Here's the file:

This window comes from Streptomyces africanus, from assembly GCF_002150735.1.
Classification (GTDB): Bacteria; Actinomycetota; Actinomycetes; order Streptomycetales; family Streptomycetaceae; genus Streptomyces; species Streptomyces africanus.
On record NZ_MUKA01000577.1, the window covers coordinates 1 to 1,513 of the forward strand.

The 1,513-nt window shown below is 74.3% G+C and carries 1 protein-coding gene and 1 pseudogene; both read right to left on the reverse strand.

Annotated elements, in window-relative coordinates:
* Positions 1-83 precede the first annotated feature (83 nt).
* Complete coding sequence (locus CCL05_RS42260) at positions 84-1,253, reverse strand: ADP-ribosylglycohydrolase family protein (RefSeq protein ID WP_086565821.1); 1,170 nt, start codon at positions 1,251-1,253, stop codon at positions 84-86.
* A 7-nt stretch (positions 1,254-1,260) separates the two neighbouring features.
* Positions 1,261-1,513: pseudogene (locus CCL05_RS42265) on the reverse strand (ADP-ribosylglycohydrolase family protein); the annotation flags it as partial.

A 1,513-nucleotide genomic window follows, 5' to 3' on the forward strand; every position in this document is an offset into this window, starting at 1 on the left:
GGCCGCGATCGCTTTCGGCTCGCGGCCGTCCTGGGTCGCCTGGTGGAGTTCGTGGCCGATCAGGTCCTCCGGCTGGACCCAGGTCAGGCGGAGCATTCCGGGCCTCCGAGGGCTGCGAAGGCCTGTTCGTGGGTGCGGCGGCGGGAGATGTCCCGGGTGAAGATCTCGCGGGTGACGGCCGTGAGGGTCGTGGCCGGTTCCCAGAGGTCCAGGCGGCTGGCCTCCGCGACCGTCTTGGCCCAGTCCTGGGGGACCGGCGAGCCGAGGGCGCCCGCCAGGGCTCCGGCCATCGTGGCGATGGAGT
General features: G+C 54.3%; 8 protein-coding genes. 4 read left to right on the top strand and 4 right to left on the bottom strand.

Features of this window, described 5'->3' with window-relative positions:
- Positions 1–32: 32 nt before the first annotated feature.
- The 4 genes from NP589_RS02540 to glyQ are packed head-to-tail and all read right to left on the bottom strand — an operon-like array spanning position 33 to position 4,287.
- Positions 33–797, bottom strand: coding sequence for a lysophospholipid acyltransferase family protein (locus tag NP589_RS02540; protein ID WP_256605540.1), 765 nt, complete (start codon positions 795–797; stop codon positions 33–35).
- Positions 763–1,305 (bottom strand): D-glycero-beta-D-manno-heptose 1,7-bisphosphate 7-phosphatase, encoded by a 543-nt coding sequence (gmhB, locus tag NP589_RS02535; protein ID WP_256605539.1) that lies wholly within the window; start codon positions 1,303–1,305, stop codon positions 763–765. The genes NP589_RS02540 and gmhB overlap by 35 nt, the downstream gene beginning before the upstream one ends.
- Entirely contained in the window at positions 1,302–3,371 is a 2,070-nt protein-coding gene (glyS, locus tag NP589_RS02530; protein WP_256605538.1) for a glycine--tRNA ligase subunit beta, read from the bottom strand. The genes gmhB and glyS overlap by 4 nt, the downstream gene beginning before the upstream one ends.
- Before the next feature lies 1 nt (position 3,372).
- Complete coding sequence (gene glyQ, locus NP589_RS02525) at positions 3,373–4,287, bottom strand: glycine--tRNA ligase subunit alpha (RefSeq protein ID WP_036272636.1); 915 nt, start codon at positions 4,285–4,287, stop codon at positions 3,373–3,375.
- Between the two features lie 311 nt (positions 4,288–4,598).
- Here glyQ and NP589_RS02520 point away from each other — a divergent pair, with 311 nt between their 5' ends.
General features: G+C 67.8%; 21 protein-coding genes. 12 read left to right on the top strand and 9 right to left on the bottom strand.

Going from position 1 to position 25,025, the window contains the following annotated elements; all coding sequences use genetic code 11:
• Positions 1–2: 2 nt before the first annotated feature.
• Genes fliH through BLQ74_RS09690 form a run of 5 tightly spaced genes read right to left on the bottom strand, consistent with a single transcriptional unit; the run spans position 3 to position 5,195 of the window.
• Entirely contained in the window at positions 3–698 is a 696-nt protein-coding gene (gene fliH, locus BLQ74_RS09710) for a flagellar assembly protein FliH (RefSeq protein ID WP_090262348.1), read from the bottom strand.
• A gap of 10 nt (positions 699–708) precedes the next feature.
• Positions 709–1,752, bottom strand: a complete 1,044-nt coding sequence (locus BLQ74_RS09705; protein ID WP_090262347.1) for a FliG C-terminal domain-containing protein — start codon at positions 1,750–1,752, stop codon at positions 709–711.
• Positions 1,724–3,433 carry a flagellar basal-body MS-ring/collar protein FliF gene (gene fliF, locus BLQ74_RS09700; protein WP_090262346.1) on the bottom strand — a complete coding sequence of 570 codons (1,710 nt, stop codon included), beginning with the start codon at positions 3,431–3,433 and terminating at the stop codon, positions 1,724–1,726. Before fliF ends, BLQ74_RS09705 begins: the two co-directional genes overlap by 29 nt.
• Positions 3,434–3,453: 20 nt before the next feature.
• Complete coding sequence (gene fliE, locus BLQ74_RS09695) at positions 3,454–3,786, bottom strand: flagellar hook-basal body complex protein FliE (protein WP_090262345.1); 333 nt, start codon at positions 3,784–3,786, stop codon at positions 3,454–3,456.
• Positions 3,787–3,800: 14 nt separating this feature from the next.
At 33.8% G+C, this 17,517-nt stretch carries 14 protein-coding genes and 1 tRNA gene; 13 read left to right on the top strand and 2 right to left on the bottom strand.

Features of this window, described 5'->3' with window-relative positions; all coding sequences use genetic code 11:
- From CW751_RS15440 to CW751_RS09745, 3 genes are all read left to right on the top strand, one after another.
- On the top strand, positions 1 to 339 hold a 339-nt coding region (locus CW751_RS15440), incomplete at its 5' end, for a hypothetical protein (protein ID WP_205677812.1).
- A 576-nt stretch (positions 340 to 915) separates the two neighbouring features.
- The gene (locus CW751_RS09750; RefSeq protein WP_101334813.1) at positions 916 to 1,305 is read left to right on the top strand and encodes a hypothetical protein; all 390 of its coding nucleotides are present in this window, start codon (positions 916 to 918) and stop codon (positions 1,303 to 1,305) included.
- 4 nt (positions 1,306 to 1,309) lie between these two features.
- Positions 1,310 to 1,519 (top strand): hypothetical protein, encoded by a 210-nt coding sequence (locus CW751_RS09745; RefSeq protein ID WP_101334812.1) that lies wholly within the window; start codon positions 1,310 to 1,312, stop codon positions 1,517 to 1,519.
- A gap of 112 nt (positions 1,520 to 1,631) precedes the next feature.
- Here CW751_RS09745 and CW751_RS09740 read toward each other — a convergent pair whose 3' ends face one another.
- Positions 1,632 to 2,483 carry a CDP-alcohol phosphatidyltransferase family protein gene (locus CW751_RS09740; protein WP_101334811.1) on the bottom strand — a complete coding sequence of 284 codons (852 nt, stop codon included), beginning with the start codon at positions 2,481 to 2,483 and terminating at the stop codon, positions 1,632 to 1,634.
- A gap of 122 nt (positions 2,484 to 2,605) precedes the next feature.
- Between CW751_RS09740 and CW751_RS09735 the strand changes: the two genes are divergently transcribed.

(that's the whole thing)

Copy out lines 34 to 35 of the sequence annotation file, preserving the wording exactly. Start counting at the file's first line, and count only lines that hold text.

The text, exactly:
At 33.8% G+C, this 17,517-nt stretch carries 14 protein-coding genes and 1 tRNA gene; 13 read left to right on the top strand and 2 right to left on the bottom strand.

Features of this window, described 5'->3' with window-relative positions; all coding sequences use genetic code 11: